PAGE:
This post was original posted on June 15, 2012
Yes, and as well it appears in 22 CFR s. 51.2 (a): “Passport issued to nationals only. (a) A United States passport shall be issued only to a national of the United States.”
and on the passport application and renewal forms, right above the signature box: “I declare under penalty of perjury . . . 1) I am a citizen or non-citizen national of the United States . . . ”
Yeah, I figured it was very very unlikely that someone would have a US passport without being a US national. Certainly not if they went through the normal procedure.
It is possible, though, and more to the point, *it was more common in the past*. When someone says they had a US passport, I don’t know how many decades ago they’re talking about.
I have met people who were issued US passports without being US nationals, “for services to the US” (dunno whether it was spy stuff or not); the State Department actually has discretion when issuing passports, so you can never be *sure*. There was a period during the Cold War when the US issued passports to favored citizens of certain foreign allies (going to major international conferences, stuff like that) as a courtesy, in order to get them into a particular country which didn’t accept their domestic passport.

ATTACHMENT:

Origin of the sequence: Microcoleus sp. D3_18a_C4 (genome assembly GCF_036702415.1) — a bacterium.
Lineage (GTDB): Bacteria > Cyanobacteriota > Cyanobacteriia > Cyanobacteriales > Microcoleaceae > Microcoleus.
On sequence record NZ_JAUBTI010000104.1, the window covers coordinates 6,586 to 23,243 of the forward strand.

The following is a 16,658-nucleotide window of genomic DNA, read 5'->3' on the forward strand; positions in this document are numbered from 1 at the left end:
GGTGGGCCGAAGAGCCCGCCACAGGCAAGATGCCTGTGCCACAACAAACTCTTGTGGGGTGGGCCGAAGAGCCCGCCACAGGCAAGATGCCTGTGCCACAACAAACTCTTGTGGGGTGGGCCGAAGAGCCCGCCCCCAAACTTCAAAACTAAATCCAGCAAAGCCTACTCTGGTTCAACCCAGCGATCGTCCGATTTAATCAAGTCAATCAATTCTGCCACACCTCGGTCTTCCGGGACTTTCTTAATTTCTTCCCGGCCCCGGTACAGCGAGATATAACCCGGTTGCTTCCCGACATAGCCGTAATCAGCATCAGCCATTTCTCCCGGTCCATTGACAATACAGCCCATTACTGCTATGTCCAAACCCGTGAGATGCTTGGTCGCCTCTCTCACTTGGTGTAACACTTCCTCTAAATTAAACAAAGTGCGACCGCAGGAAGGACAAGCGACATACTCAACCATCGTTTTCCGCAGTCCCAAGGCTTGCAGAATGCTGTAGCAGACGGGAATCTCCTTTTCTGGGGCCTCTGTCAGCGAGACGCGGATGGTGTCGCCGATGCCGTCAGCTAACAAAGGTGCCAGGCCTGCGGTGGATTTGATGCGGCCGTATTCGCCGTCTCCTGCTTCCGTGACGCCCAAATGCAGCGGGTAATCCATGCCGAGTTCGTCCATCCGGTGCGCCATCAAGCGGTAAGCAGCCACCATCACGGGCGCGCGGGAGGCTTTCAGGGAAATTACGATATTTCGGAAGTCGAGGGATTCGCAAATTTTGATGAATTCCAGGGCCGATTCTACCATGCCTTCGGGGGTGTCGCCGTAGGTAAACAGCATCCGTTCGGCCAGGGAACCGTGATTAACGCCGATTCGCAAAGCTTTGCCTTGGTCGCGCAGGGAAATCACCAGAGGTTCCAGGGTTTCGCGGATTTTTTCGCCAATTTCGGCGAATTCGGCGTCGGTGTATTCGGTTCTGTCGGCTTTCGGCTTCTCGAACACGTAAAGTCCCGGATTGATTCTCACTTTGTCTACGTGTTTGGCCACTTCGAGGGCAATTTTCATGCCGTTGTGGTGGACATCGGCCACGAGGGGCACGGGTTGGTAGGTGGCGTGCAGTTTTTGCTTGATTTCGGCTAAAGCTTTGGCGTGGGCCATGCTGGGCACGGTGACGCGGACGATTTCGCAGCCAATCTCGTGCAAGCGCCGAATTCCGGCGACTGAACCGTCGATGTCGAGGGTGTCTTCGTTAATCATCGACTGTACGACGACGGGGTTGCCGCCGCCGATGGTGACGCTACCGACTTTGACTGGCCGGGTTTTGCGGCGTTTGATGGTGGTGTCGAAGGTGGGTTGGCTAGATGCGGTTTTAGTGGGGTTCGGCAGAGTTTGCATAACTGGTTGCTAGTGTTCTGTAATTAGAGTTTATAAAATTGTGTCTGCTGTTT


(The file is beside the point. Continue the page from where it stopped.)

EmBee, did you have too many sleepless nights? This seems out of character for you.
“1. You must be a U.S. citizen or non-citizen national.
What is a non-citizen national? Not a surprising question given the fact that non-citizen nationals are rare. Section 308 […]”
and then you asked:
‘Now, of course, if a US spy agency wants a non-USC to have a US passport for nefarious reasons’
I guess I wouldn’t be surprised if a few non-US-Nationals get US passports for nefarious reasons, but non-USCs get US passports for perfectly legitimate reasons.
In fact when a US non-citizen national applies for a certificate of US non-citizen nationality, what they get is a US passport.
I’m still trying to figure out if the US Supreme Court prevented Congress from depriving US non-citizen nationals of US nationality without their consent. The 14th Amendment only prevents Congress from doing it to citizens, but the Supreme Court used the words citizenship and nationality as if those words were synonyms, and the court ruling seems to prevent Congress from doing what Congress did to Filipinios.
@ Norman Diamond
Sleepless nights … yes … but mostly due to other matters lately. Legitimate reasons are covered in the blockquote. It’s possible non-citizen nationals might not get full US status, despite being able to get a special “delineated” US passport. I think I’ll look up Swains Island on google maps. Good grief … population 17! Maybe it’s something the USA likes to keep on hand for future weapons testing.